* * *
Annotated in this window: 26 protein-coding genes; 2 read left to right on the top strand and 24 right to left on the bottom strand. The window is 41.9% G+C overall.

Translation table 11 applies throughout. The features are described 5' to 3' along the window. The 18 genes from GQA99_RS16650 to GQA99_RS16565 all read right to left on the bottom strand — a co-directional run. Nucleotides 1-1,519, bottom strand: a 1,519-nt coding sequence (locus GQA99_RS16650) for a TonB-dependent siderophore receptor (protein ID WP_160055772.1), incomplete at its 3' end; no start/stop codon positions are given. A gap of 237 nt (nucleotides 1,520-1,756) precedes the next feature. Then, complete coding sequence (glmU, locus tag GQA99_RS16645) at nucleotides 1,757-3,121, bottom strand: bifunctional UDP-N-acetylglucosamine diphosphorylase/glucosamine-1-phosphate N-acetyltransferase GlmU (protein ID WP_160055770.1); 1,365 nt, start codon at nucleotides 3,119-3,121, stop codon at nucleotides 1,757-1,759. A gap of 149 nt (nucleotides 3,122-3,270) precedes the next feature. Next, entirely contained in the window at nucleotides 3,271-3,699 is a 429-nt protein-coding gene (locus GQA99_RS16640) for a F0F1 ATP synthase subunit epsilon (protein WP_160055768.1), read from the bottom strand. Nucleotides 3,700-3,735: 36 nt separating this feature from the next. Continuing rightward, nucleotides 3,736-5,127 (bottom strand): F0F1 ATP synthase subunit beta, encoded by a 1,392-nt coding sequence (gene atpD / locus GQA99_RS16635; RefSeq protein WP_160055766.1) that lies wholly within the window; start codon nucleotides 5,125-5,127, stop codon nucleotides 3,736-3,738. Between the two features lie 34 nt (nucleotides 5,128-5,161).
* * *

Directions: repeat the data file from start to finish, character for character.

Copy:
Annotated in this window: 26 protein-coding genes; 2 read left to right on the top strand and 24 right to left on the bottom strand. The window is 41.9% G+C overall.

Translation table 11 applies throughout. The features are described 5' to 3' along the window. The 18 genes from GQA99_RS16650 to GQA99_RS16565 all read right to left on the bottom strand — a co-directional run. Nucleotides 1-1,519, bottom strand: a 1,519-nt coding sequence (locus GQA99_RS16650) for a TonB-dependent siderophore receptor (protein ID WP_160055772.1), incomplete at its 3' end; no start/stop codon positions are given. A gap of 237 nt (nucleotides 1,520-1,756) precedes the next feature. Then, complete coding sequence (glmU, locus tag GQA99_RS16645) at nucleotides 1,757-3,121, bottom strand: bifunctional UDP-N-acetylglucosamine diphosphorylase/glucosamine-1-phosphate N-acetyltransferase GlmU (protein ID WP_160055770.1); 1,365 nt, start codon at nucleotides 3,119-3,121, stop codon at nucleotides 1,757-1,759. A gap of 149 nt (nucleotides 3,122-3,270) precedes the next feature. Next, entirely contained in the window at nucleotides 3,271-3,699 is a 429-nt protein-coding gene (locus GQA99_RS16640) for a F0F1 ATP synthase subunit epsilon (protein WP_160055768.1), read from the bottom strand. Nucleotides 3,700-3,735: 36 nt separating this feature from the next. Continuing rightward, nucleotides 3,736-5,127 (bottom strand): F0F1 ATP synthase subunit beta, encoded by a 1,392-nt coding sequence (gene atpD / locus GQA99_RS16635; RefSeq protein WP_160055766.1) that lies wholly within the window; start codon nucleotides 5,125-5,127, stop codon nucleotides 3,736-3,738. Between the two features lie 34 nt (nucleotides 5,128-5,161).